We have the winner of our Ping-Pong Free Press 2016 poetry competition: Jameson O’Hara Laurens!!!

Hear ye hear ye!!

Ping•Pong Free Press and the Henry Miller Memorial Library is proud to announce the first winner of their annual poetry contest: Jameson O’Hara Laurens. 

Laurens’ manuscript, MEDÆUM. was picked out of group of wonderful contestants by judge, Melissa Broder, who personally reviewed all of the entries.  The two finalists for the contest were Lauren Gordon for A Vanish’d Hand, and Angie Mazakis, for I Was Waiting to See What You Would Do First.

About the Winning Manuscript

“Jameson O’Hara Laurens’ poetry is gently and carefully constructed, with great attention paid to both the sound and meaning of words, as well as the placement of those words on the page.  Her poems re-magine and rework the figure of Medea, making her a woman of power and insight on a difficult journey – burdened, perhaps, by too much knowledge and no one to listen to her.

“This Medea is also a medium in the sense that she channels the past and the energy and spirit of the earth.  These poems tackle difficult emotions and issues in ways that continuously evoke both Western mythology and the natural environment.

“They go beyond nature poems to being poems that are actually embedded in the soil: the narrator in one poem states, ‘For miles I spit clods of dirt/into my hands—//My insides still sodden.’  The earth is both inside and outside her.  She is the medium between everything, neither ‘signifier’ nor ‘signified’ .” Christine Hamm, Editor, Ping•Pong Free Press

About the Author

13687193_1424297907586579_1015494790_nRegarding the creation of her book, Laurens writes that she was already working on a series of persona poems when she discovered that the voice of Medea rang especially true to her: “I felt that it needed to speak through one of my characters.

“[Moreover,] what if we recognized that her crimes are metaphorical?… Like any enemy, Medea was easier to label as a murderess than she was to truly understand as a character who transformed from ingenue to warrior, to outcast, to mother, to sorceress, to murderess.”

The result, Laurens states, is: “a manuscript on misbehavior. Its intention is to investigate with empathy the peculiarity and rage that inhabits the Medea of Greek mythology. It also allows for the uncomfortable notion that she is incarnate today in women who,… caught between duty and true nature, are faced with impossible choices.”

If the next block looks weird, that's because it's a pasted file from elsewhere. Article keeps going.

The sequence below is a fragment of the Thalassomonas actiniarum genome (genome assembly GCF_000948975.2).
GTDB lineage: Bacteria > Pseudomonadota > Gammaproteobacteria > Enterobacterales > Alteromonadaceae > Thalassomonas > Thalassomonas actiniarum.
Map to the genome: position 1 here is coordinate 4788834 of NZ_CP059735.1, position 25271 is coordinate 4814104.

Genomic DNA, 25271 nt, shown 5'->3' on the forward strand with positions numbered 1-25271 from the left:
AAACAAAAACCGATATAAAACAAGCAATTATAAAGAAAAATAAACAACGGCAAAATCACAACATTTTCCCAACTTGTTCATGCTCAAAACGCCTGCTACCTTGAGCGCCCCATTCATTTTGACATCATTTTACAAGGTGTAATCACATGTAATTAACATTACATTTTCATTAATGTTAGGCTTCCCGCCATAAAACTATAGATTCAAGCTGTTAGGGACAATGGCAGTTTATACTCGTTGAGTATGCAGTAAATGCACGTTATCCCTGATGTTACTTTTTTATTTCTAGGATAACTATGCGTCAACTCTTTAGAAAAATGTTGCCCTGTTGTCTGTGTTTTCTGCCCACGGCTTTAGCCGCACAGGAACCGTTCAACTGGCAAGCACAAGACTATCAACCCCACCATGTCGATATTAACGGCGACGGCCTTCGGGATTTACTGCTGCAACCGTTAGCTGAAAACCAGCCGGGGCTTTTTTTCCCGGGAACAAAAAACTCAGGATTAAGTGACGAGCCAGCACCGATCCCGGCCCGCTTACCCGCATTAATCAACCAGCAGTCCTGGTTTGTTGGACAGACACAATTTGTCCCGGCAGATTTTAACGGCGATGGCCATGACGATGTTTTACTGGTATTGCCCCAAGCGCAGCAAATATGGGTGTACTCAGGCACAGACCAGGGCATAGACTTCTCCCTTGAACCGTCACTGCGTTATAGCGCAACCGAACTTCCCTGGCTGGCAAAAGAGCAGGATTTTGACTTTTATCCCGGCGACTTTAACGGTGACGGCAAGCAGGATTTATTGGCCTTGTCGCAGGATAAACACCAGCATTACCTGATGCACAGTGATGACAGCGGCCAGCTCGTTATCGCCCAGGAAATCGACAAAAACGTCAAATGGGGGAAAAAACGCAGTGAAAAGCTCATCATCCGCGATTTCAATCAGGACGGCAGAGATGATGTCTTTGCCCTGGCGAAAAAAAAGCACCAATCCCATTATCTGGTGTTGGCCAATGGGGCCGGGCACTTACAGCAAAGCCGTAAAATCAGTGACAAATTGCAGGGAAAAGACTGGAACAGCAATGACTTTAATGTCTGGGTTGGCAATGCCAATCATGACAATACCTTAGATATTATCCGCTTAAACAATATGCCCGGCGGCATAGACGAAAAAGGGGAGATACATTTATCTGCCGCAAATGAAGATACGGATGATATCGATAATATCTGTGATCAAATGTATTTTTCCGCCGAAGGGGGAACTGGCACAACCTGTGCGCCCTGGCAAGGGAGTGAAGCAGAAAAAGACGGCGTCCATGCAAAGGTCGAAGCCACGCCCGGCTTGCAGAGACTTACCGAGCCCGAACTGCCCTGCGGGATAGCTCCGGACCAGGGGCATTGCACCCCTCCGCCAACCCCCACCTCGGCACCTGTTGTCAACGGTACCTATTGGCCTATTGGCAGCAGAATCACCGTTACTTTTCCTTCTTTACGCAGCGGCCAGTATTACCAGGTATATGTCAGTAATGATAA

Jameson O’Hara Laurens completed her MFA in poetry and translation in 2014, and has collaborated with artists, choreographers, and translators. She is fortunate to call a bilingual secondary literature classroom her professional home, and has recently received research sabbatical and leadership grants for teaching projects. Having grown up in the West, she has an ongoing concern for the natural world, and for all things apiary. She became a feminist writer by necessity.

Her work has appeared in Enclave, Alexandria Quarterly, Hawkmoth,and Poet Republik.  MEDÆUM is her first collection.

About Ping•Pong Free Press12519303_218527911820581_75478764_n

The Henry Miller Memorial Library champions the literary and artistic legacy of Henry Miller. This cannot mean only the writings of Miller himself. We may not have even known about Miller had it not been for Anaïs Nin.

Miller existed at the peripheries of American literature, but his sources, and his influence, extend far beyond this country, to the international literary avant-garde.  Ping•Pong Free Press brings together a spectrum of influences and combines them with a radical social perspective on the nature of art and the human predicament.

We are committed to promoting artists we love, and sharing our enthusiasm for their work with a global audience. We host poetry competitions each year, and will host another poetry competition opening fall of 2016, and a novella contest in 2017. We are also interested in publishing eco-poetics, perched as we are on the edge of the continent with condors flying overhead flipping the bird to extinction.

http://www.pingpong.henrymiller.org/index.html

 

 

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